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I'm a doctor who is qualified in echocardiography and other ultrasound techniques, teaches ultrasound to other doctors, and who uses machines from multiple manufacturers regularly. I've also been computer programming, and generally interested in comp sci, for 30 years.

My 2 cents worth on differences between more expensive vs cheaper ultrasounds, how ultrasound has changed over time, etc is: * ultrasounds are getting cheaper and better. Harmonic imaging was probably the biggest advance for me. * because of cheaper, better machines, many more doctors are using ultrasound than before. A real challenge is making sure they are appropriately trained to use ultrasound to get the most useful images, that they appropriately interpret what they see, and recognise their own limitations. The results you get from ultrasound are highly dependent on the training and experience of the operator, more than most other imaging modalities. Although some techniques are easy to learn, many require substantial training and experience. Putting ultrasound in the hands of someone who doesn't know how to interpret the findings is not risk free. * there is a significant increase in image quality and the modalities available with more expensive machines (although this does not seem to be a linear relationship over the range of price; once you get into the top echelon of machines, differences in cost between them doesn't necessarily correlate with their capabilities). * With more challenging assessments, these differences in image quality and modalities can mean the difference between a diagnostic and a non-diagnostic scan, and change management and outcomes for patients. However, there are some techniques (e.g. vascular access) where entry level machines are usually adequate, particularly if you have access to a better machine for challenging cases.

Although I'd love to see the quantum leap in imaging quality that some startups are apparently aiming for, I'm not holding my breath. That doesn't mean I don't see a lot of potential for technology to improve though - some things I expect or hope to see over the next decade or two are:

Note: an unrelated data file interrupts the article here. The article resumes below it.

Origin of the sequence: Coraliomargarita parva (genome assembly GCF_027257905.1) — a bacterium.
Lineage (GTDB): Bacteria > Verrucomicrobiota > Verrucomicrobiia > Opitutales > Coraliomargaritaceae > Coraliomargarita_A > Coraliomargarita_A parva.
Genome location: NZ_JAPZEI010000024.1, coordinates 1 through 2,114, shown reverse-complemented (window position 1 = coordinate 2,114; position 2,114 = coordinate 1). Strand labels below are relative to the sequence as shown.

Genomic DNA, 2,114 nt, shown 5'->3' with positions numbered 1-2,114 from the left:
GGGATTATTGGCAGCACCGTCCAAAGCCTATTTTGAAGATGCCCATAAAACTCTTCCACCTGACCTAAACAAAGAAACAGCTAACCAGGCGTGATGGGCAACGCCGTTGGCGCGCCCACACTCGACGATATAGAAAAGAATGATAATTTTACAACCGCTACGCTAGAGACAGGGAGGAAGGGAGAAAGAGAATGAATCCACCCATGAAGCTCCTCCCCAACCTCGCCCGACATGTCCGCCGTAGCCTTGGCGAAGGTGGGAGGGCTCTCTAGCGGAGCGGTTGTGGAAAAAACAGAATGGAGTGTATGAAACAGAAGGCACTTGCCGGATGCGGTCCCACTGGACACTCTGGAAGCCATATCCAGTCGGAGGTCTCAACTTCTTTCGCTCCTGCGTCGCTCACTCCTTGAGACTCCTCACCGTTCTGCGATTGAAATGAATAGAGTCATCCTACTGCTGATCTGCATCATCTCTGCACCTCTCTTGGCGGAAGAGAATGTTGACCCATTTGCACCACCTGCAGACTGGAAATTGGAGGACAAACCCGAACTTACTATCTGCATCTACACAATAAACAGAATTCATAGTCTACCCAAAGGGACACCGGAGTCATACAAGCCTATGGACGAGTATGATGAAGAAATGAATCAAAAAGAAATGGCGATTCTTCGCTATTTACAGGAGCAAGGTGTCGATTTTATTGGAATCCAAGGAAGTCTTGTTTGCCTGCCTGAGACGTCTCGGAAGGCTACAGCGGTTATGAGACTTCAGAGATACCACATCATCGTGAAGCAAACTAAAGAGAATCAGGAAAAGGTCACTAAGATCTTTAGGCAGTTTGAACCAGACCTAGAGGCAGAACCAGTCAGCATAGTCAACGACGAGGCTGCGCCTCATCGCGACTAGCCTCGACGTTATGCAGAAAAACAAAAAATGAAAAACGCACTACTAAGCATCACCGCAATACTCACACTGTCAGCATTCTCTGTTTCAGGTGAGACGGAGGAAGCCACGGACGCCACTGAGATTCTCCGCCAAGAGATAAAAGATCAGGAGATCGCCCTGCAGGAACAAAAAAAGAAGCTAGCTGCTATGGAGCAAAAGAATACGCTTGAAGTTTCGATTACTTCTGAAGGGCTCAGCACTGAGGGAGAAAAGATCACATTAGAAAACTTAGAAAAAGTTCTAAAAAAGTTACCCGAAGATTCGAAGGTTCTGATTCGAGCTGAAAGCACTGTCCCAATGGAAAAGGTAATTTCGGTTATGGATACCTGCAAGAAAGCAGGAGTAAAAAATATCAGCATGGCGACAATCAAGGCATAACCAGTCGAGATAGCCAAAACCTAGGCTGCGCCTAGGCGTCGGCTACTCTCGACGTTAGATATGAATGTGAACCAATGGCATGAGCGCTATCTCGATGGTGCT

the application of computer vision and machine learning techniques to assist with the interpretation of scans. This is already happening a bit (e.g. strain imaging, automated 3D ejection fraction) and it's an active area of research. It has the potential to improve reproducibility of assessments. Maybe, just maybe it will get good enough to help mitigate the problem of less experienced operators using ultrasound.

multimodality fusion for interventional procedures - already, you can do a TEE (a kind of heart ultrasound) and fluoroscopy (video version of X-ray) and fuse the two images in real time to guide cardiac interventions. Maybe this will extend into other areas: e.g. guiding vascular access by fusing accelerometer / gyro / magnetic positioning / video camera data with ultrasound

virtual reality or augmented reality applications to accelerate the acquisition of ultrasound skills. There are already simulators but they're expensive; as they become cheaper and more doctors have access I'm hopeful we can improve the learning curve for image acquisition a bit!

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